With seemingly unknown motives, an anonymous actor exploited a bug in contracts that serve the library function for Parity’s multi-sig cryptocurrency wallets on November 6th. The resulting act was the library effectively committing suicide, with over 500,000 Ether getting frozen. It was unclear how Parity would regain access to them, but now it looks much more possible to recover the crypto.
Parity’s CEO Jutta Steiner hinted at the possible restoration of the frozen ETH through partnering with Ethereum new fork, Edgeware. Given the stakes, it is apparent that Edgeware presents itself as a clone of Ethereum, with differences present being Edgeware’s on-chain governance. The similarity could allow Parity, through its blockchain Polkadot, to get back their frozen ETH in the form of Edgeware’s edge tokens.
How Edgeware Works
Edgeware remains one of the few projects to make significant strides in the form of actual developments on true on-chain governance. That is despite the blockchain being based on Ethereum-based smart contracts working under such a model of governance.
Another exciting aspect of Edgeware is the use of a Proof-of-Stake protocol instead of Proof-of-Stake. Edgeware clients will need to lock their ETH in a smart contract first.
Thom Ivy, Edgeware’s representative, explained,
“each user will have their lock drop contract-unlike other launches where a single massive smart contract runs the distribution.”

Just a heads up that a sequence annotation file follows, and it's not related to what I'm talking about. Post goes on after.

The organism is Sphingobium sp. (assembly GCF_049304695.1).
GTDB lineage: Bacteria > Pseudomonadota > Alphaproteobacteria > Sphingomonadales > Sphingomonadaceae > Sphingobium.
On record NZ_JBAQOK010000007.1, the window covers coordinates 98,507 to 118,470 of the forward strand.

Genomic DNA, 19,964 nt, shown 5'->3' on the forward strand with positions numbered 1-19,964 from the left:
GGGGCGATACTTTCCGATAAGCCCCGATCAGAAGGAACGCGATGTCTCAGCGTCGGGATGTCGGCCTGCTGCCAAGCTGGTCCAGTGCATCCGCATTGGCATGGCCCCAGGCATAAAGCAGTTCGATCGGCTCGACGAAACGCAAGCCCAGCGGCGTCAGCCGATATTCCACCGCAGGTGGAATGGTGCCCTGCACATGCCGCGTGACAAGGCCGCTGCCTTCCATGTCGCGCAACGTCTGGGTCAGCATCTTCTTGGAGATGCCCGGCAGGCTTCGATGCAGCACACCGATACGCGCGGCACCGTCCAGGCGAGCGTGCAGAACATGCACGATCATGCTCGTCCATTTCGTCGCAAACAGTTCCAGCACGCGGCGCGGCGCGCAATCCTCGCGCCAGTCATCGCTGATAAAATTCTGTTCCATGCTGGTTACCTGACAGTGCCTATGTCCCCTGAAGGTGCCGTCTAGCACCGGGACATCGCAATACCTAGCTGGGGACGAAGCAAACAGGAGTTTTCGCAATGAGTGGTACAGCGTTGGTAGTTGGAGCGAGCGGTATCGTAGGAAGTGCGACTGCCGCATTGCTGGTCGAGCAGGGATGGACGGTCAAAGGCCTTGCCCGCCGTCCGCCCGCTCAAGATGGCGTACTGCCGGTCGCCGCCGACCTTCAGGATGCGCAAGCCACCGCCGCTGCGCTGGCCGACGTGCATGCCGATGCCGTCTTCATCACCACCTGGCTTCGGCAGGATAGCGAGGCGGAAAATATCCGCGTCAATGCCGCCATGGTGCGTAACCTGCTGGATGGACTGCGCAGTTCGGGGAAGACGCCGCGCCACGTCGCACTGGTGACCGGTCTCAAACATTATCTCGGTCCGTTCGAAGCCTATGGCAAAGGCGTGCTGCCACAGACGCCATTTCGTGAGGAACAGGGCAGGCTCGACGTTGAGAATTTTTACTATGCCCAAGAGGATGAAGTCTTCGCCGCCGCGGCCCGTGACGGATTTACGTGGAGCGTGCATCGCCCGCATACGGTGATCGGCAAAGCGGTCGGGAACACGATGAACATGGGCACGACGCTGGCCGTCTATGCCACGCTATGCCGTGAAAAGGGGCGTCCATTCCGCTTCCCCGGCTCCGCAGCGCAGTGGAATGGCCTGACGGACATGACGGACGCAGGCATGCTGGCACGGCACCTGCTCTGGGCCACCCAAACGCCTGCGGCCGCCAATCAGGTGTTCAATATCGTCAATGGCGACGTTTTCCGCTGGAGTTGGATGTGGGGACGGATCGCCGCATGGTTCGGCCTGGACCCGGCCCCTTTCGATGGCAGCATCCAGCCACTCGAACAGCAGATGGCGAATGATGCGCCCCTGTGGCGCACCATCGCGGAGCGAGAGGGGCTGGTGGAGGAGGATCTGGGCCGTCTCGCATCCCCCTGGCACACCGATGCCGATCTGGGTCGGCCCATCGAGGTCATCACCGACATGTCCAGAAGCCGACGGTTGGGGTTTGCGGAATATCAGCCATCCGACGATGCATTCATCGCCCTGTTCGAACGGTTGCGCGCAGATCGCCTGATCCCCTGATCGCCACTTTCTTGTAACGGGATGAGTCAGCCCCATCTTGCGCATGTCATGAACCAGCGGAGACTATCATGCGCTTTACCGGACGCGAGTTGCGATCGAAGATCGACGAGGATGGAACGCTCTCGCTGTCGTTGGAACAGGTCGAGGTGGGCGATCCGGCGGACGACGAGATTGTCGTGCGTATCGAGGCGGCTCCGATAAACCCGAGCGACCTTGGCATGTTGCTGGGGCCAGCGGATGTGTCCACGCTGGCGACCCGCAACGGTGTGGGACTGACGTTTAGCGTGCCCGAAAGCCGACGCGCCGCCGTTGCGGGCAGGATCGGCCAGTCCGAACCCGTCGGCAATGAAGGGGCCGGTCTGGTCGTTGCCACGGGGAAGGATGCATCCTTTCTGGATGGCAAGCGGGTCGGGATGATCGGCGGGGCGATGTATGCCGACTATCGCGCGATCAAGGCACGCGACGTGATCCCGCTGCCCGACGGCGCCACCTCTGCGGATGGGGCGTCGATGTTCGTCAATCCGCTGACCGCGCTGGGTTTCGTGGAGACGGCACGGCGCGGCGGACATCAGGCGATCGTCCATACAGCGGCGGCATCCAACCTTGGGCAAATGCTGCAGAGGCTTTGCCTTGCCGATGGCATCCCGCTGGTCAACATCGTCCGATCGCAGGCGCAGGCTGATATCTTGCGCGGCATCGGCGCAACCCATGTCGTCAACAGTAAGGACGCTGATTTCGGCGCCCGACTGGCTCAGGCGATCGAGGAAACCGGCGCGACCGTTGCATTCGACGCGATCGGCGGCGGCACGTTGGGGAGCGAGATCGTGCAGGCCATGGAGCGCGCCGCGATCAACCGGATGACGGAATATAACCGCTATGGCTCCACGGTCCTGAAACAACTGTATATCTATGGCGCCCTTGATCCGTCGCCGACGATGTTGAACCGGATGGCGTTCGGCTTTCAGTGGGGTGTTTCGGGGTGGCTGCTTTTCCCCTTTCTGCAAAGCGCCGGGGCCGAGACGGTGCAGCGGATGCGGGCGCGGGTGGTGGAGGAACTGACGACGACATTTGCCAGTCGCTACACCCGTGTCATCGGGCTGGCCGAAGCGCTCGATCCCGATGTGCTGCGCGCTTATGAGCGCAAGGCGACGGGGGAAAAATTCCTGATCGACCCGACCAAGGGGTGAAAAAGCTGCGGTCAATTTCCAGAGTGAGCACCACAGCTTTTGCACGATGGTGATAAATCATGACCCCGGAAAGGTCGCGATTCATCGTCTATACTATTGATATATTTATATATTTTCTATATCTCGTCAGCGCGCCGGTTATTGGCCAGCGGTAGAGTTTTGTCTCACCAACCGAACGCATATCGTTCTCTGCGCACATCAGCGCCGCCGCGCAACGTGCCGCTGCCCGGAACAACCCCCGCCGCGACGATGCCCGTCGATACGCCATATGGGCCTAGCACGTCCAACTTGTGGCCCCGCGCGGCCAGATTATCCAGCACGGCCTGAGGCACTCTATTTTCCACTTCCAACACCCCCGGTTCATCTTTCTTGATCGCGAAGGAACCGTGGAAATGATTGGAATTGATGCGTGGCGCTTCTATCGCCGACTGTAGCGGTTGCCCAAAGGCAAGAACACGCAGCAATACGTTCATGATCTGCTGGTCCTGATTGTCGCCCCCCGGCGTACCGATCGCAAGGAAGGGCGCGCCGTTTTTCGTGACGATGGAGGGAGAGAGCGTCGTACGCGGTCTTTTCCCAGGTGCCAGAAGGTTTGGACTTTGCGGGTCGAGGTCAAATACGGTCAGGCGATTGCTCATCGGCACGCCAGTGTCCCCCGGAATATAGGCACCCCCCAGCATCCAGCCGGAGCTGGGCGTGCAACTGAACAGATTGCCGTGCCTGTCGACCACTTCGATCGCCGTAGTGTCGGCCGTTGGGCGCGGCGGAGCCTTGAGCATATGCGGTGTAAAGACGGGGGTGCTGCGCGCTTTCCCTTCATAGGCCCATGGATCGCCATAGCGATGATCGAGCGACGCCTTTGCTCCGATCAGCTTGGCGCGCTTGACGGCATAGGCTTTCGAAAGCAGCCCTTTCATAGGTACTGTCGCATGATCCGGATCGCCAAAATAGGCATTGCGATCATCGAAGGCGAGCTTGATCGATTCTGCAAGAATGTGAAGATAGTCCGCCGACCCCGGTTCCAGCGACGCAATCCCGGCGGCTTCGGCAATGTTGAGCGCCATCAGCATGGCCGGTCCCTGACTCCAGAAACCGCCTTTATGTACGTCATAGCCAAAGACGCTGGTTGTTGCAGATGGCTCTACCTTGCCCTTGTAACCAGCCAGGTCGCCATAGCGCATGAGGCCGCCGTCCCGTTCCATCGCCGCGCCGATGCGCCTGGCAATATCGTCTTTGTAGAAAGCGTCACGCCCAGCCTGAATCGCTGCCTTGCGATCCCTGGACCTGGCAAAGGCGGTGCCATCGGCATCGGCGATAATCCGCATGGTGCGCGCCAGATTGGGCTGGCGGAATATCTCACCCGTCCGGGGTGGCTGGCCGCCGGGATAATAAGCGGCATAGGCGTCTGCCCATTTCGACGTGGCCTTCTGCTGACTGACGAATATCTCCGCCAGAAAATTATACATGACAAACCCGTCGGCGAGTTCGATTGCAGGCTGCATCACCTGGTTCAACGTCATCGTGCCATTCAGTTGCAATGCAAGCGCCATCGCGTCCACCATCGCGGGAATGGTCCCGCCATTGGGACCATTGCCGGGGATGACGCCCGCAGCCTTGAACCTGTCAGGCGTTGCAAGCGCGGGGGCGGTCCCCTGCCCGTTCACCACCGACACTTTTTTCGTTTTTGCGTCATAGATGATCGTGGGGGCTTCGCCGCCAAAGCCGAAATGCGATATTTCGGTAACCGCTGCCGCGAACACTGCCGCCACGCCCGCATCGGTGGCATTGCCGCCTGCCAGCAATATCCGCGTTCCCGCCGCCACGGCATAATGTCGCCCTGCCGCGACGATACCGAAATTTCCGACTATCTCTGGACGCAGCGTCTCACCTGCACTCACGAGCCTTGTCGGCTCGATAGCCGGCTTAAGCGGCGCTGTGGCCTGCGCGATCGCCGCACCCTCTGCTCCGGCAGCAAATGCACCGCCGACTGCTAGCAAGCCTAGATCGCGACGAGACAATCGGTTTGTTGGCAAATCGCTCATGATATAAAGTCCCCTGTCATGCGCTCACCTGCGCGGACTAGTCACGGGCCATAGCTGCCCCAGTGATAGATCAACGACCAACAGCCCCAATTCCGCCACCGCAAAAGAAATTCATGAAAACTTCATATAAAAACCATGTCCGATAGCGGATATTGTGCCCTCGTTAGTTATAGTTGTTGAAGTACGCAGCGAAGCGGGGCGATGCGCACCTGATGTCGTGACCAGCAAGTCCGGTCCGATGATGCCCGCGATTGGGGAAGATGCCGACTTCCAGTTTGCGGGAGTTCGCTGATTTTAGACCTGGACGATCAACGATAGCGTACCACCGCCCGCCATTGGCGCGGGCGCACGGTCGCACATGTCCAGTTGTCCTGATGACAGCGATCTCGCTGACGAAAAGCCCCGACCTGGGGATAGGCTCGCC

Now with the lock drop contracts ready, Edgeware’s Genesis block would launch, and each would be allowed to validate and calculate their locked ETH to a similar value in the form of Edgeware.
According to the whitepaper,
“individuals will be able to validate the total amount of Ethereum locked or signaled by looking for both the Locked and the Signaled Events and calculating the corresponding balances on Edgeware.”
The Lockdrop contract further explains the interesting outcome by indicating 91 edge per ETH for three months’ worth of locking. Six months would get one 182 edge. Assuming, this shows more edge for those who lock for a longer period.
Presumably, Parity’s scenario makes it’s a perfect fit for Edgeware’s Locking protocol. The frozen multi-sig wallet bearing at least 500,000 ETH would add up to almost 91 million edge tokens in less than six months of locking.
Additionally, Parity is also set to benefit with the launch of Edgeware’s genesis block. With no ICO in the books, Edgeware also is planning on distributing 90% of its initial 5billion edge supply to its patrons, community participants, open-source contributors, and test-net users. From the distribution, Commonwealth Labs, the firm behind the Edgeware project is set to get about 4.5 %( 250 million) of the Edgeware tokens. Parity Technologies would get 3.0% with the rest of the share going to the other stakeholders. Later on, Edgeware plans to allow dots from Polkadot to claim edge.
On a more intellectual level, the argument remains that much of this is still experimental and much of it yet unknown. To an extent, Edgeware design appears effective for Parity; there is little evidence to show it in practice.